I guess that's a good place to start.

Once again, many thanks in advance. I look forward to hearing what everyone has to say! Cool

a.
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snowsyncro
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PostPosted: Fri Apr 10, 2020 4:47 am    Post subject: Re: '95 Eurovan Camper - Introduction Reply with quote

That cleans up pretty good. That looks like a long wheelbase van so that is the Winnebago conversion? Or do I have that backwards. Not that familiar with the campers.

I can answer some of your questions at least...

Tires -- in the end it comes down to personal preference, but as you noted lots of info here and elsewhere already.

Repair Manual -- Bentley, it is a two-volume set for the Eurovan. Let me know if you need specifics to get started.

Engine Codes -- Ross-Tech VCDS. Earlier years were pre-OBDII and needed a special cable adaptor to a split two-piece connector, but if I recall correctly '95 should be OBDII and use the regular cable. Ross-Tech site has all the info you need.

Chemicals -- can't help you there I don't think but for cleaning I tend to used Simple Green for everything.

Have Fun!

RonC
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PostPosted: Fri Apr 10, 2020 7:19 am    Post subject: Re: '95 Eurovan Camper - Introduction Reply with quote

95 is OBD1.
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IdeaNerd
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PostPosted: Sat Apr 11, 2020 11:23 am    Post subject: Re: '95 Eurovan Camper - Introduction Reply with quote

Looks great! Congrats on the purchase, and welcome to this neck of The Samba! I'm looking forward to your project progress posts. Smile

@snowsyncro already chimed in w/most of the input I would have given on manuals and engine codes. Some folks here also like ALLDATA subscriptions for repair manual info. I'm not sure how far back those go year-wise, but might be worth looking into.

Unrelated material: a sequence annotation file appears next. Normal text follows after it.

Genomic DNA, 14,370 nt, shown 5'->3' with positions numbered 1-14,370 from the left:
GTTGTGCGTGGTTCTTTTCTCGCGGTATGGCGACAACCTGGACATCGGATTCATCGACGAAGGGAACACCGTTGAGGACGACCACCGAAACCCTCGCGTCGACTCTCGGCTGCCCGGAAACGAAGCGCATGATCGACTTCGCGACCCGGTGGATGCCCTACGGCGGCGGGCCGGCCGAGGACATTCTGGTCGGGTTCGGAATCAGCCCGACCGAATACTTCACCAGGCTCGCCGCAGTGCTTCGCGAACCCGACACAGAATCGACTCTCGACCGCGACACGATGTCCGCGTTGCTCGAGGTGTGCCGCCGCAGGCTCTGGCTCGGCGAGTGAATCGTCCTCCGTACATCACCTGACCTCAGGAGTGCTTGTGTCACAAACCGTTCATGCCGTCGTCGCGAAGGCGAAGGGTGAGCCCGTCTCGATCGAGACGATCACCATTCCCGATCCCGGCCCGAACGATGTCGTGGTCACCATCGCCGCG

Chemicals: what kind in particular are you wondering about?
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PostPosted: Sat Apr 11, 2020 11:45 am    Post subject: Re: '95 Eurovan Camper - Introduction Reply with quote

Just checked all data and they do carry the 1995 T4 with two engine options in their database

You can buy 5 years for the price of 2, it just takes th commitment
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white74westy
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PostPosted: Sat Apr 11, 2020 6:02 pm    Post subject: Re: '95 Eurovan Camper - Introduction Reply with quote

snowsyncro wrote:
That cleans up pretty good. That looks like a long wheelbase van so that is the Winnebago conversion? Or do I have that backwards. Not that familiar with the campers.

I can answer some of your questions at least...

Tires -- in the end it comes down to personal preference, but as you noted lots of info here and elsewhere already.

Repair Manual -- Bentley, it is a two-volume set for the Eurovan. Let me know if you need specifics to get started.

Engine Codes -- Ross-Tech VCDS. Earlier years were pre-OBDII and needed a special cable adaptor to a split two-piece connector, but if I recall correctly '95 should be OBDII and use the regular cable. Ross-Tech site has all the info you need.

Chemicals -- can't help you there I don't think but for cleaning I tend to used Simple Green for everything.

Have Fun!

RonC


Hi RonC

Thanks for chiming in! You are correct, it is a Winnebago conversion. Until you had mentioned it, I hadnt' realized the difference in the wheel base. It felt "different" driving it...particularly backing up. Makes complete sense now.

Bentley is on order and on the way. I think I'm going to do the Ross-Tech VCDS. Looks like it will make life a lot easier! Must address the engine in the T-2 before I dive too deep into this one.
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PostPosted: Sat Apr 11, 2020 6:03 pm    Post subject: Re: '95 Eurovan Camper - Introduction Reply with quote

Joshwa wrote:
95 is OBD1.


100% correct.

I haven't dived under the dash yet, to find the connectors. Think I'm going with Ross-Tech VCDS.